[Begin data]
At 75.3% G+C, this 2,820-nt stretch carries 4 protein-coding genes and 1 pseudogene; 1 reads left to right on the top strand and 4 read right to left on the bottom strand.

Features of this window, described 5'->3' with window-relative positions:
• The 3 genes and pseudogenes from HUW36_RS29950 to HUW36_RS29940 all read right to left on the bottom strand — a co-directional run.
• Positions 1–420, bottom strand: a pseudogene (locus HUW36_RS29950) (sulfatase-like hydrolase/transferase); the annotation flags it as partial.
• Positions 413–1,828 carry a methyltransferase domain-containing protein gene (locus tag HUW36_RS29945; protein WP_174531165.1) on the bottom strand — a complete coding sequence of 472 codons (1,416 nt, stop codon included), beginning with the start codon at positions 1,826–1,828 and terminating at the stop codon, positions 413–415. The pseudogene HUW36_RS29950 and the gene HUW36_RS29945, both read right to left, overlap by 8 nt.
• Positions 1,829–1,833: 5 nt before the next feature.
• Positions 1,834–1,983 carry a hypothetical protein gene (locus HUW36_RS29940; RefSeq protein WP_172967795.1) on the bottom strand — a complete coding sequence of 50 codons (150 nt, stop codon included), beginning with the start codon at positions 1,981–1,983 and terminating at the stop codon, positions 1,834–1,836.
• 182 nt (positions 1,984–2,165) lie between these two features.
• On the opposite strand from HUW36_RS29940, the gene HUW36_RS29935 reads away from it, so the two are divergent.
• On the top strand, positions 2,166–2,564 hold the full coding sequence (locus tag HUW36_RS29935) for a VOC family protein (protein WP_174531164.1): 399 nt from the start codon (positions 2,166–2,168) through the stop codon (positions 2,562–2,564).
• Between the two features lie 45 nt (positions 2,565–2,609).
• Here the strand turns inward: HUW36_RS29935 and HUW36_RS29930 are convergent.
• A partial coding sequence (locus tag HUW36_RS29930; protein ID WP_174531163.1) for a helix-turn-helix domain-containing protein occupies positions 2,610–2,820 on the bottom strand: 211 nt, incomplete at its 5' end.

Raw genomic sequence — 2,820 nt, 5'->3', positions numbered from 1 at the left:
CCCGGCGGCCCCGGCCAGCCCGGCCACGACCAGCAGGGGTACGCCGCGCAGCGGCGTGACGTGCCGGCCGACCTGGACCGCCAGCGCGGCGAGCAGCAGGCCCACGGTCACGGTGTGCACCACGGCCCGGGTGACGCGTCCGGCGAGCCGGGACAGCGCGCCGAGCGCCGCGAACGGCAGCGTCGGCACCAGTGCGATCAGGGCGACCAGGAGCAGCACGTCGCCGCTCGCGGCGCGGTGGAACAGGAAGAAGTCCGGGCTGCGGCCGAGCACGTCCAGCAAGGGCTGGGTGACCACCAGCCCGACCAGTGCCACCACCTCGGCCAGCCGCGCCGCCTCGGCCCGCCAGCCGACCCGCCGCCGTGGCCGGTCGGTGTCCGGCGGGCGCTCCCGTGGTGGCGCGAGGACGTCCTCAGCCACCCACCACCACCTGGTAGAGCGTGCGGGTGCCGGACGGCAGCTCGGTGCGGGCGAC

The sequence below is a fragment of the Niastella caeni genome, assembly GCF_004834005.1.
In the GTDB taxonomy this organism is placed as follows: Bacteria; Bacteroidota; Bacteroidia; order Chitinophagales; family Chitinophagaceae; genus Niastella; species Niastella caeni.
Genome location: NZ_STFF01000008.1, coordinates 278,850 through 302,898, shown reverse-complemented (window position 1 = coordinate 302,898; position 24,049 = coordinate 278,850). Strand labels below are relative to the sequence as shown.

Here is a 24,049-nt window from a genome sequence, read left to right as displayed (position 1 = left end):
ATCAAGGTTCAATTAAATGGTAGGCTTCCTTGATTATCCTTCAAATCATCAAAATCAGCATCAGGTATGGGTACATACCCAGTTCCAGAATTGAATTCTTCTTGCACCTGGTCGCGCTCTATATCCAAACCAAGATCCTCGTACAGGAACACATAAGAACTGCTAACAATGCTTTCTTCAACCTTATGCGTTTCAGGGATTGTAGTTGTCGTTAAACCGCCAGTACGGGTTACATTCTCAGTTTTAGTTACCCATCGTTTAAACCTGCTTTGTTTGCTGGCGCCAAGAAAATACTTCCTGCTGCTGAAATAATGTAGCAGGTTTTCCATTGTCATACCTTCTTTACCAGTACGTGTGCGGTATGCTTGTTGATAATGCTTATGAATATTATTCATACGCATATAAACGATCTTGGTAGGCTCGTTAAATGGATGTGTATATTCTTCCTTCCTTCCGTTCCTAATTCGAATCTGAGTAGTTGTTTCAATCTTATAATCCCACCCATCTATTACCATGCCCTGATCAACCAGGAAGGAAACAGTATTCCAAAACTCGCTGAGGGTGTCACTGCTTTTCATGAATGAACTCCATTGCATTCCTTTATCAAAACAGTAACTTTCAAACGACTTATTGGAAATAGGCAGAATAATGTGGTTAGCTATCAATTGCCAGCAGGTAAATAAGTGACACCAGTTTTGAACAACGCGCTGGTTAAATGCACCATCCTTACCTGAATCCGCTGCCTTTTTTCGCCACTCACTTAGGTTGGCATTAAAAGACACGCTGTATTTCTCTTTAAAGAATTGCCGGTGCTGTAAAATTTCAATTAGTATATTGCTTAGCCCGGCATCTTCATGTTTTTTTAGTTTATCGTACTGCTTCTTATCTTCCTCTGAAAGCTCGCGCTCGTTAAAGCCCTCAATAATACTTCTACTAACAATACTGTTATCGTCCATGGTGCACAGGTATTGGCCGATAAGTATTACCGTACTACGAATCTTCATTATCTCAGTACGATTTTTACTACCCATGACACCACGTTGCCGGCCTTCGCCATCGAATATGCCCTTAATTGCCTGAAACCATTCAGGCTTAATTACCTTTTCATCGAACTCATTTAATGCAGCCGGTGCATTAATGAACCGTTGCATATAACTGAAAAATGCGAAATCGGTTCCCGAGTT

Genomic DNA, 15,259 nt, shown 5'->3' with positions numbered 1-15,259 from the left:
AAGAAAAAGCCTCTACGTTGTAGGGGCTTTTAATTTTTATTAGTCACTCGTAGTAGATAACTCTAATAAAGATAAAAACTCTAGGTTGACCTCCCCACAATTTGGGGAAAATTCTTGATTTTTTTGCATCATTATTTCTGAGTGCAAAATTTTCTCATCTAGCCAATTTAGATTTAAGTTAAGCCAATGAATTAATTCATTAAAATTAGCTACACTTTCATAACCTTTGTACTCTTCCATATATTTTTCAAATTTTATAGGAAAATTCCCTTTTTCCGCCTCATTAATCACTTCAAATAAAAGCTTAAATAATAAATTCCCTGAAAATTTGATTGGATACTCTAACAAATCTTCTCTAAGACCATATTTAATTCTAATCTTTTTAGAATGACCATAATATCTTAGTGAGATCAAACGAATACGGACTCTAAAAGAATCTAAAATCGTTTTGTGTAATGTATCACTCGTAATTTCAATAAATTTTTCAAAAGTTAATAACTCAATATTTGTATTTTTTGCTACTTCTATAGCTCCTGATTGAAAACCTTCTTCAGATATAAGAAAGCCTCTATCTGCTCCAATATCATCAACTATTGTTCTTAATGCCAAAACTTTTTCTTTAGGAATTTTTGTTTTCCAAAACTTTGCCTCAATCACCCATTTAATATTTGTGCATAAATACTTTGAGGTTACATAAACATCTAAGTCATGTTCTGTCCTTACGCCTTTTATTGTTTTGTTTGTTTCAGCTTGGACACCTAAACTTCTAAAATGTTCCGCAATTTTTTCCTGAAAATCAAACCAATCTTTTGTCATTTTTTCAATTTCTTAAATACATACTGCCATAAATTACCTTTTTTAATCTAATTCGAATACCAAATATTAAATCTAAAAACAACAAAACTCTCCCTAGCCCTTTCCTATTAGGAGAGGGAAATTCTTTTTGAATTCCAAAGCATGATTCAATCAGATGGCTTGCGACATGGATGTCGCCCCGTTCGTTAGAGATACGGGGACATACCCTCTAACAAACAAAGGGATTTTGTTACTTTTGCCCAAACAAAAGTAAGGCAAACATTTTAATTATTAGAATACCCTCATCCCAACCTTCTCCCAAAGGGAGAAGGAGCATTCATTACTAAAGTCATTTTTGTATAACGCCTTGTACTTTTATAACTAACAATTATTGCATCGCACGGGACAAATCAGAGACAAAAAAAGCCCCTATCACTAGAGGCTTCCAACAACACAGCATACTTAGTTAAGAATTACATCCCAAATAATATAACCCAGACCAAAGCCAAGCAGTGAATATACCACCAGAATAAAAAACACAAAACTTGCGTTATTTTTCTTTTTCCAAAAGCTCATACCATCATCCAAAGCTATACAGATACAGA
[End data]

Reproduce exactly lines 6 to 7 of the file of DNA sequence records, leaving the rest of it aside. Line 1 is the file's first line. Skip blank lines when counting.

• Positions 1,829–1,833: 5 nt before the next feature.
• Positions 1,834–1,983 carry a hypothetical protein gene (locus HUW36_RS29940; RefSeq protein WP_172967795.1) on the bottom strand — a complete coding sequence of 50 codons (150 nt, stop codon included), beginning with the start codon at positions 1,981–1,983 and terminating at the stop codon, positions 1,834–1,836.